Dr. Anderson responded that since Salomaa's last two visits in May and June, he thought Salomaa's condition had markedly deteriorated, to where he could no longer work even five minutes per day. Responding to the disability claim manager's argument that Salomaa had "no physical findings to support chronic fatigue syndrome," he wrote that in his experience, "most patients' symptoms and physical findings manifest when they initially develop the viral-type illness," as Salomaa's had. He pointed out that usually there were no physical findings for chronic fatigue syndrome except that the patient looked fatigued, just as there were no physical symp- toms for migraine headache except that the patient would appear to be in pain.

Rebutting the plan administrator's contention, Dr. Anderson wrote that on his long trip to Home Depot, Salomaa had gone with his brother-in-law, "and was too fatigued to go into Home Depot and consequently sat in the car the entire time." He had picked up his children at school only twice, in January, and had been unable to do since. Refuting the administrator's claim of "no appearance of physical findings," Dr. Anderson wrote that had been "shocked" at Salomaa's decline from 163 to 140 pounds, perhaps because he was too fatigued to come to the table for breakfast or lunch and could only sit for five or ten minutes at dinner. Salomaa, Dr. Anderson wrote, was spending most of his time in bed, and at his last visit in June, Salomaa had been unable to sit up on the examining table without assistance and "appeared cachectic [cachexia is severe generalized weakness, malnutrition and emaciation*fn3 ] and weak."

The disability claim manager wrote that Dr. Anderson's letter was unpersuasive because he had not mentioned various matters (many of which had not troubled the disability claim manager in earlier correspondence), and in a telephone conversation with someone he had said that Salomaa's limitations were based on what Salomaa had said:

Dr. Anderson's letter dated June 13, 2005 made no specific mention of substantial impairment of cognitive function, sore throat, current infection, tender lymph nodes, specific myalgia or arthralgia, or new onset of headache or post-exertion fatigue. There were no rational specific limitations of physical functional capacity such as the number of hours you are able to stand or the maximum amount of weight you are able to lift or carry. Dr. Anderson noted that you looked tired and reported weight loss but the reason behind the weight loss and its relation to specific physical functional capacity is unknown.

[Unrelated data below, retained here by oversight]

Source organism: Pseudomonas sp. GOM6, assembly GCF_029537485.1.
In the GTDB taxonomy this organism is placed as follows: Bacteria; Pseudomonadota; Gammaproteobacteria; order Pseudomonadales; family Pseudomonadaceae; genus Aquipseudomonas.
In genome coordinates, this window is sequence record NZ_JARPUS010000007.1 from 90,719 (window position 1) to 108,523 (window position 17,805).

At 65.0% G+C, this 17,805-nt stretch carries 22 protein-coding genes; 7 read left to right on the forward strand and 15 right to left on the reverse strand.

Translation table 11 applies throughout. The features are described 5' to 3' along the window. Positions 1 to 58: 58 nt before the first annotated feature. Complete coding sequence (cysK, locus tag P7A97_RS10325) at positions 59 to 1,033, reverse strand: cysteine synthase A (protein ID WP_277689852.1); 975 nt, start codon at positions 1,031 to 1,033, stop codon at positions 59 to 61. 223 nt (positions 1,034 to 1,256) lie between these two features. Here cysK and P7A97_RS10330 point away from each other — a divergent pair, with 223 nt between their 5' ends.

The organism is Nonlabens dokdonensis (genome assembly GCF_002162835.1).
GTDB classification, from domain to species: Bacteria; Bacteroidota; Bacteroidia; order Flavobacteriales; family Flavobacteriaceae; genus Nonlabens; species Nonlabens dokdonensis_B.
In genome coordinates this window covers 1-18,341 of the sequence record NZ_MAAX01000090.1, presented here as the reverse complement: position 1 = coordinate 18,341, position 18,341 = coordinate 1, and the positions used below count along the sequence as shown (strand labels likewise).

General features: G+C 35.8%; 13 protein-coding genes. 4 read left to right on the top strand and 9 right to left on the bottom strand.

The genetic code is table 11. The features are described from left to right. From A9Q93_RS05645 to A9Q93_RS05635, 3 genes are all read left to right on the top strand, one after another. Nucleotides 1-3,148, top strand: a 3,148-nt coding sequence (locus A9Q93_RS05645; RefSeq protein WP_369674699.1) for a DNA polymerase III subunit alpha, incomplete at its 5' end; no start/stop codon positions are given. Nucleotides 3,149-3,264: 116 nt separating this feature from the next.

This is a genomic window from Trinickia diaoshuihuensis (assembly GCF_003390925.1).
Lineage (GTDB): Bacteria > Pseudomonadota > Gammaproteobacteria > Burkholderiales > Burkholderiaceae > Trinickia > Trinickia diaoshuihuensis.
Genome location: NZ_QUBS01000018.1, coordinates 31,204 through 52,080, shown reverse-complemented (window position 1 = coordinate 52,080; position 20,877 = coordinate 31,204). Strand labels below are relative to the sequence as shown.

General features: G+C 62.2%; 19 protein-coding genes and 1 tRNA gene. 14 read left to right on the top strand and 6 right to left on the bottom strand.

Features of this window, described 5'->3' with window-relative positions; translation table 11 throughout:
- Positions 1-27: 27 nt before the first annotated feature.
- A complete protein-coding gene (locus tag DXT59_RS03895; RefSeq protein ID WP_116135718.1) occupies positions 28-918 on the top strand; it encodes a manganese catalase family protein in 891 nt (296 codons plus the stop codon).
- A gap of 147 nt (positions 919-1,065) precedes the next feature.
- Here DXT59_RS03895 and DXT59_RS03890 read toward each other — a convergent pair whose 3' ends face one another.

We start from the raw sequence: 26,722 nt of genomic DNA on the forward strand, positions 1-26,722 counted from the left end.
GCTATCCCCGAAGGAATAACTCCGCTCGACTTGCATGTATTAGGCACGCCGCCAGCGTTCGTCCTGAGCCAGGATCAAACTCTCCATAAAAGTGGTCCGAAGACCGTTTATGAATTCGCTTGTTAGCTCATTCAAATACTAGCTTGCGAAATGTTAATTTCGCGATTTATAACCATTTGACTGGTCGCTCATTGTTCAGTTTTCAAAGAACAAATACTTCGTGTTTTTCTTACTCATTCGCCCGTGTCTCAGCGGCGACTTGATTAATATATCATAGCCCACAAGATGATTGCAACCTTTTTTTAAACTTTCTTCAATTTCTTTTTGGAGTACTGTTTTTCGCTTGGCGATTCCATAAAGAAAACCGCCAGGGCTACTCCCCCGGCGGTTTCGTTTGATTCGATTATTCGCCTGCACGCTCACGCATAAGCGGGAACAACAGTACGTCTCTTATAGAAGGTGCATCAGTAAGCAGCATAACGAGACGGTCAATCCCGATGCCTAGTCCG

Furthermore, there was no mention of new positive lab findings that may be supportive of the etiology of Chronic Fatigue Syndrome. There is no indication that you are on an ongoing specific treatment program including pharmacological stimulants or other measures for reported lack of energy. In a telephone conversation with Dr. Anderson on May 19, 2005, he stated that your limitations of physical functional capacity were based entirely upon self report. Under generally accepted medical standards one would not expect to see this constellation of findings in a severe case of Chronic Fatigue Syndrome that is incapacitating in terms of pain or fatigue.

Also during July, Salomaa's short term disability benefits expired. He could no longer afford his house, so his family sold it and moved from Glendale, California to less expensive Arkansas. He could not help with the move because he was too exhausted. Nor was he strong enough to manage flying, so he lay in the backseat of a car while his brother-in-law drove.